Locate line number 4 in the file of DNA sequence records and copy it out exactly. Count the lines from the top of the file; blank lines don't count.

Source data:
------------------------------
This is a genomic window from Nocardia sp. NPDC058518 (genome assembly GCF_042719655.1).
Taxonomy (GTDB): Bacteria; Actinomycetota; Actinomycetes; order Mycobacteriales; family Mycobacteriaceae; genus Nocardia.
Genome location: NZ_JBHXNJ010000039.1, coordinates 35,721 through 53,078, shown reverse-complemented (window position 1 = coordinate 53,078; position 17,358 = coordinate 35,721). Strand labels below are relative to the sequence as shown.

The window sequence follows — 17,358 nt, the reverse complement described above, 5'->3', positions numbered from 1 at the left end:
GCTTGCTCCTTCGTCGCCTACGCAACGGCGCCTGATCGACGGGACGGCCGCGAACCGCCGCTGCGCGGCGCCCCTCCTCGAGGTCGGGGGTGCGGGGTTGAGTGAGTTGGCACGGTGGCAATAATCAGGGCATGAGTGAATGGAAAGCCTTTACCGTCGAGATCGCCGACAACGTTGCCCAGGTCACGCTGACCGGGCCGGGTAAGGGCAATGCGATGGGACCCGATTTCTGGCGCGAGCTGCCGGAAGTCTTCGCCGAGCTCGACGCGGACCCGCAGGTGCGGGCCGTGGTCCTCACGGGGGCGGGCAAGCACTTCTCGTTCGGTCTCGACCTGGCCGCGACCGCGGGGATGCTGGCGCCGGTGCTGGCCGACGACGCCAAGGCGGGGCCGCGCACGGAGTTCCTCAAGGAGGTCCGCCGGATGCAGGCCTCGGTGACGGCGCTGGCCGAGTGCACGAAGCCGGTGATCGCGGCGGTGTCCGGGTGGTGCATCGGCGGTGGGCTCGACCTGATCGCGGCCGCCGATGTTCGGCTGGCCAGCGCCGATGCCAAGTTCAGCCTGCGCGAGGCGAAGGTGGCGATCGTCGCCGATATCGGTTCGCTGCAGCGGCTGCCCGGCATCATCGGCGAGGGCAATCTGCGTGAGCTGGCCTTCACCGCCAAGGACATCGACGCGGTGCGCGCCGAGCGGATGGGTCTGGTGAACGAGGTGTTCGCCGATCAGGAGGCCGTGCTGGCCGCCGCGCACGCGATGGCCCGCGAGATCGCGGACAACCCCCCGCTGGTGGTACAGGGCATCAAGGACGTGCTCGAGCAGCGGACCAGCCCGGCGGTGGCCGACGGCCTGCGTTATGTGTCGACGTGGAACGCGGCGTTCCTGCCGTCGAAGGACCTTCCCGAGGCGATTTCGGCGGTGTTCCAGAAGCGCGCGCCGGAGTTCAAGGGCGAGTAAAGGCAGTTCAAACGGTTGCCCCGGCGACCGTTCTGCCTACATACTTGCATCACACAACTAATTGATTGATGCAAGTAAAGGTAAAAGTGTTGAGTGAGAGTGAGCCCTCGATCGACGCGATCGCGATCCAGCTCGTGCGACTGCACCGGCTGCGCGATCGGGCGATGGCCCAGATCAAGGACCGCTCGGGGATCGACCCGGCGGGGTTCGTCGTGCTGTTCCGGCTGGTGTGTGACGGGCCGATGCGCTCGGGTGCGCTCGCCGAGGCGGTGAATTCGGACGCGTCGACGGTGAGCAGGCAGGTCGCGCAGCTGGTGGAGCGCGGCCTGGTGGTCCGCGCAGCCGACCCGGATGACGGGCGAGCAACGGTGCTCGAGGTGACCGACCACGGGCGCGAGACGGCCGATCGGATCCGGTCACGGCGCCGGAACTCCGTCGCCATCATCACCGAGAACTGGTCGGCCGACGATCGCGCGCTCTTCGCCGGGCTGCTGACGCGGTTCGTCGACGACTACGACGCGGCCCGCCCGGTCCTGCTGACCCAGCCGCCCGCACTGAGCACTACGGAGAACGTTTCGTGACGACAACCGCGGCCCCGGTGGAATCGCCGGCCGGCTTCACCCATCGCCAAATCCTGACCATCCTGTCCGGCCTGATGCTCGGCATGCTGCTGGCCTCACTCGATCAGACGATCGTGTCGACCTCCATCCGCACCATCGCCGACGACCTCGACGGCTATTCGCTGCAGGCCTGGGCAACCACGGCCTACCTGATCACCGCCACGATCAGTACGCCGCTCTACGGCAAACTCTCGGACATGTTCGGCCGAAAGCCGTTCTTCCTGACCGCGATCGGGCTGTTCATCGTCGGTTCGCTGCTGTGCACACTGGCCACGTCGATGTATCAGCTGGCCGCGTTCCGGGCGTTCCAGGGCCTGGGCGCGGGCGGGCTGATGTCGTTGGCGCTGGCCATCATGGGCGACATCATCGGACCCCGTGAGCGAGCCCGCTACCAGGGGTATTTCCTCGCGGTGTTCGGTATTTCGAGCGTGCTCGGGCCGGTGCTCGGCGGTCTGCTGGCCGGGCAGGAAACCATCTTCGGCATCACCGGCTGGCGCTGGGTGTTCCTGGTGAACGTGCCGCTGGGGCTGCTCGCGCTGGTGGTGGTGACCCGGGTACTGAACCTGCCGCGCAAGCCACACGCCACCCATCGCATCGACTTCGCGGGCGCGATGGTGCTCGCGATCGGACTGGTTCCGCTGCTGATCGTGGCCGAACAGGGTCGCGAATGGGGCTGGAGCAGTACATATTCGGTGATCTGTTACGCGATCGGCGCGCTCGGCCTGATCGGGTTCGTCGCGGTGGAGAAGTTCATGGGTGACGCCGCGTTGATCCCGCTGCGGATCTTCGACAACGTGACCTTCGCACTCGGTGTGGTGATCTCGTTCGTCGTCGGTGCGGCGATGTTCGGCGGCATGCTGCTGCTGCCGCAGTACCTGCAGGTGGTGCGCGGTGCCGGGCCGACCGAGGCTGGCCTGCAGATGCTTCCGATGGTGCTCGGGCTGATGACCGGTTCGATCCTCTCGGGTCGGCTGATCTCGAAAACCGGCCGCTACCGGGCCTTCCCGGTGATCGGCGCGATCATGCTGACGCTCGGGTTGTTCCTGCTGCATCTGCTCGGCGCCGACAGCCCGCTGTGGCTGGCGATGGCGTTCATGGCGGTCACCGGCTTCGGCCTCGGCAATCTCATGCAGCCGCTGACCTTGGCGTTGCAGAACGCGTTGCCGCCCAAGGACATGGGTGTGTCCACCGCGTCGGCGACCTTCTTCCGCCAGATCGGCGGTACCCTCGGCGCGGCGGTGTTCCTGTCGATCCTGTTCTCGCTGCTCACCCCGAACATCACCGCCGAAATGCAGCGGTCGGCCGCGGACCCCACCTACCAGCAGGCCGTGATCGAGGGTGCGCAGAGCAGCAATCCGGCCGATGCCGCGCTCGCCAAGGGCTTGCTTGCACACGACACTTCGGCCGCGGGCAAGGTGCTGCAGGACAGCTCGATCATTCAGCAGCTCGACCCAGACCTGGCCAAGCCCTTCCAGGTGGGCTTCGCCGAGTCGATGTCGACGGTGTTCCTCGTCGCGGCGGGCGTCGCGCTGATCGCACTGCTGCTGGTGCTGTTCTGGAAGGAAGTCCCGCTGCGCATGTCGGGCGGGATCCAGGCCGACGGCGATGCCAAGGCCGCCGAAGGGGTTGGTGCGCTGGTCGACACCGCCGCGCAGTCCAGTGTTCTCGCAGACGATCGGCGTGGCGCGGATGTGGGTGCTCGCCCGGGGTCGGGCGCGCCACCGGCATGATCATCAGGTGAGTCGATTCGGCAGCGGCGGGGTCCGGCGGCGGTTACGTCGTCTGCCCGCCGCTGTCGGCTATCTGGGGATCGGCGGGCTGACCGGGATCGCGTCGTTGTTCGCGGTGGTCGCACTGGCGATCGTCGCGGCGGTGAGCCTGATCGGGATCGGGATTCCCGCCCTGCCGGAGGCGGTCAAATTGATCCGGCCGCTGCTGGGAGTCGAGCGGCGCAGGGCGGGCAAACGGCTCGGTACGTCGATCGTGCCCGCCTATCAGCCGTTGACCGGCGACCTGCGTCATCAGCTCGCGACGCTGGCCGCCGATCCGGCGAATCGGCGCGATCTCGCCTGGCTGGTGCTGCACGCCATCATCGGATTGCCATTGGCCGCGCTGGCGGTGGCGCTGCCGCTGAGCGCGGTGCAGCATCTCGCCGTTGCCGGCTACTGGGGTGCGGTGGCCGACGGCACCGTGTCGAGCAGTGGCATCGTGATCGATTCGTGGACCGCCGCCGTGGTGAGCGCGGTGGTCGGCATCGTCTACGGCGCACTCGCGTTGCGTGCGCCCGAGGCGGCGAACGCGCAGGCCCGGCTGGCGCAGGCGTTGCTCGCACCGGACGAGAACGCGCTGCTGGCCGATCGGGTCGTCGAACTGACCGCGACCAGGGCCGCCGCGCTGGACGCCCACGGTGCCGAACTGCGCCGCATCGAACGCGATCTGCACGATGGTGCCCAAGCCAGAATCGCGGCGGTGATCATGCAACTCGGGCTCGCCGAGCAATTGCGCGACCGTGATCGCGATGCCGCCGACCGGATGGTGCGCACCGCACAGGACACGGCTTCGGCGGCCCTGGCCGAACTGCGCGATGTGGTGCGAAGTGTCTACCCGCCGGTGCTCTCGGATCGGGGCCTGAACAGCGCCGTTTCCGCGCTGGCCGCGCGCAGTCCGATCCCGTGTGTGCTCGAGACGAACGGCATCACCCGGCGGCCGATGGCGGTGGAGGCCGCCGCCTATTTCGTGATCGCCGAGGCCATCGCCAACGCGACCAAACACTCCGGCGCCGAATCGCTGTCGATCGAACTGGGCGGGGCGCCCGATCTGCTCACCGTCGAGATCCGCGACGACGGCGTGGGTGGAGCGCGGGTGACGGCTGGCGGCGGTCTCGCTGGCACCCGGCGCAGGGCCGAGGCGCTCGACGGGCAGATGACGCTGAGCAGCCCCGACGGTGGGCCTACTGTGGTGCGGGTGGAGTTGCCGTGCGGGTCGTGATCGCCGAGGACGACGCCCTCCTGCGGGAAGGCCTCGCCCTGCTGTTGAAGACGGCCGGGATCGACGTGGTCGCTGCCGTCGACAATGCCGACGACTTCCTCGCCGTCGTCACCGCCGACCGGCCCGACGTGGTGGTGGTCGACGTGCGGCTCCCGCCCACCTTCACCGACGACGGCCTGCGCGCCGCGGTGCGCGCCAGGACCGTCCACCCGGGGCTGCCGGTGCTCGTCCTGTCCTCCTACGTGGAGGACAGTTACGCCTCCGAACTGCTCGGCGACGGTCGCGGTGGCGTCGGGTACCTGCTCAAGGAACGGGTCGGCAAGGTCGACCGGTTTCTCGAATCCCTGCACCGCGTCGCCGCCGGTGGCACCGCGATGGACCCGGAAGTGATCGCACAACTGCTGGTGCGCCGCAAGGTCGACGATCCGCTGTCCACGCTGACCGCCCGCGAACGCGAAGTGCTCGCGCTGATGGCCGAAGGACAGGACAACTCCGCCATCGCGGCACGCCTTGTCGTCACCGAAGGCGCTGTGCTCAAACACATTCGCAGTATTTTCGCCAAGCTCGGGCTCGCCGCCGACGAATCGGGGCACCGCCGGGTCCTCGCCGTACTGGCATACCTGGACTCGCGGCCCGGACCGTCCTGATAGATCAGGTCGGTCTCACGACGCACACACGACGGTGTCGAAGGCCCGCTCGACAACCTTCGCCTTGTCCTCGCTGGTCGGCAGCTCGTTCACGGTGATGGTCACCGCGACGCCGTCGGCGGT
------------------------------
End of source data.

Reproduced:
The window sequence follows — 17,358 nt, the reverse complement described above, 5'->3', positions numbered from 1 at the left end: